Why, you are asking yourself, would any company have a Business Prevention Department? I bet in a few seconds you can come up with several companies that practice first-class business prevention — companies that have the department fully staffed by employees who are turning away business in droves.
Signs of a Business Prevention Department Infestation
Here are some signs that you might be dealing with such a company:
- You call and leave a message but they don’t call you back……ever.
- The automated phone menu asks you to press keys for address, social security number, and account ID — then requests it again when you connect with the live representative.
- You ask them to send you something and you never receive it. The process of crediting you for the missing order is unwieldy and you have to follow up several times.
- They answer their phone and sound exasperated that you are calling and interrupting them, give you cursory, monosyllabic answers, and operate at a default level of the eighth dwarf in the story of Snow White, Surly.
- You visit their business and you can’t find anyone to help you. Crickets. You can hear someone whistling, far off in the back.
- You visit their business and — the sole customer in the store — you stand at the counter for 10 minutes waiting for the clerk to finish a personal call. The call continues and you finally walk out without any objection from the clerk.
- Within earshot of customers, visitors, and other employees, you hear the staff complaining about their bosses, their salaries, their co-workers, and other customers.
When You Fear for Your Own Organization…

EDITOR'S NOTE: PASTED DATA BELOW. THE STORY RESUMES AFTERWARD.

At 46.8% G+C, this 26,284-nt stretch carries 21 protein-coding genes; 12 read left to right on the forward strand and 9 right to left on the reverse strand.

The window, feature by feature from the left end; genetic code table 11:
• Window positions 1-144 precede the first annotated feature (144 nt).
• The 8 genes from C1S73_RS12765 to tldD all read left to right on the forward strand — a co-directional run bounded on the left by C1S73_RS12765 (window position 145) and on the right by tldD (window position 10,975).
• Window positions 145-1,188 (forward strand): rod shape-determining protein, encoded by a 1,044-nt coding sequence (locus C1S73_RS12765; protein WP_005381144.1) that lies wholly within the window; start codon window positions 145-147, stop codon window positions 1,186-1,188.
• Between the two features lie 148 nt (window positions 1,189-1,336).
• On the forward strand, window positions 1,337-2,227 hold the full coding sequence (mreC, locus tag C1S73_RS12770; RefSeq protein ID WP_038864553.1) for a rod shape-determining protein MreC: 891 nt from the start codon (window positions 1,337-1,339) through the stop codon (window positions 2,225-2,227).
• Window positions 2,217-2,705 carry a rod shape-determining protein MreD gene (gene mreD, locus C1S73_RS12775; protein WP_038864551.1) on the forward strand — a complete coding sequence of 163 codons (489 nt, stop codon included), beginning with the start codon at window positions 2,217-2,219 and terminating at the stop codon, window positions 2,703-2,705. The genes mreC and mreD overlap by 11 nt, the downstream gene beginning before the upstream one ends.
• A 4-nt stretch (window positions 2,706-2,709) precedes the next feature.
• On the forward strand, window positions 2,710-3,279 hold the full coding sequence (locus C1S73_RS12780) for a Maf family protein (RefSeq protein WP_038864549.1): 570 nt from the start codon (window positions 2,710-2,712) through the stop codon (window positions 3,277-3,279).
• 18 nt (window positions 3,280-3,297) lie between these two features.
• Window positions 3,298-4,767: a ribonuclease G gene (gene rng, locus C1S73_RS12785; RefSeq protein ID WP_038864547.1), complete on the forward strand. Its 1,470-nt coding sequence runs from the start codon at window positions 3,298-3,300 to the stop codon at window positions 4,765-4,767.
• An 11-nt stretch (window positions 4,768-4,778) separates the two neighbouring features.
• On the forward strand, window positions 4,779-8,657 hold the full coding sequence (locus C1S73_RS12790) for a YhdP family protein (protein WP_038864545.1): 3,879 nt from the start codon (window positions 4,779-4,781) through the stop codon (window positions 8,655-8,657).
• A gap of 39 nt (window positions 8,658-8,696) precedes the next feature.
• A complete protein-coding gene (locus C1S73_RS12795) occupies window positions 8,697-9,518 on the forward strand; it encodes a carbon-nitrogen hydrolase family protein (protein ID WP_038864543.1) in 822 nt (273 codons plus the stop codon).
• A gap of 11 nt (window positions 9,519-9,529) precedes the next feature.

When you’re the customer and these things happen, my advice to you is to pass them by. There are probably many other companies that offer similar products and services. Reward those companies with your business instead of the ones with poor practices caring for customers.
Do you suspect that your company might have a Business Prevention Department infestation? It’s time to eliminate it quickly.Take a walk in your customers’ shoes:
- What happens when your call your own company on the phone? Are the operators congenial? Can you reach help quickly? Is your problem handled promptly and with a thank you at the end?
- What happens when you contact customer service on the website? Do they respond? Are they there for a chat when the site says they should be there? Do you hear back quickly with a well-written email?
- When you walk into the building with a purpose in mind, is there a logical path to find your way around? Can you easily get the information you need about navigating the building and departments? Is the signage helpful and complete?
- Can you and others navigate your website to find something specific? Invite friends and family to test the systems.
- What happens when you call about a problem of any kind? Is the path to satisfactory service and support without pitfalls and quicksand?
What To Do When You Confirm Your Fears
If you have difficulty with any of these activities, chances are your customers, or should I say “former customers waiting to happen” are having the same challenges as you. In this case, your own Business Prevention Department is doing a bang-up job.
According to a survey by Bain & Company, 80% of companies surveyed believe they deliver a superior customer experience. But only 8% of their customers agree. Those numbers just don’t add up, and it’s a recipe for disaster. If you think you’re doing a great job taking care of your customers but your customers think otherwise, they won’t be your customers for very long.
Eliminating departments can lead to poor customer service, but in this case, the opposite is true. Some of the most notable business change is driven by what you discover from experiencing your own brand through a customer’s eyes. Eliminating the Business Prevention Department will improve customer service in your company. Try it and let me know how you make out!
Randi Busse is a customer service speaker, trainer, and author. Her company, Workforce Development Group, Inc. offers customized training, workshops, and presentations to help you improve service and create a culture of ownership among employees.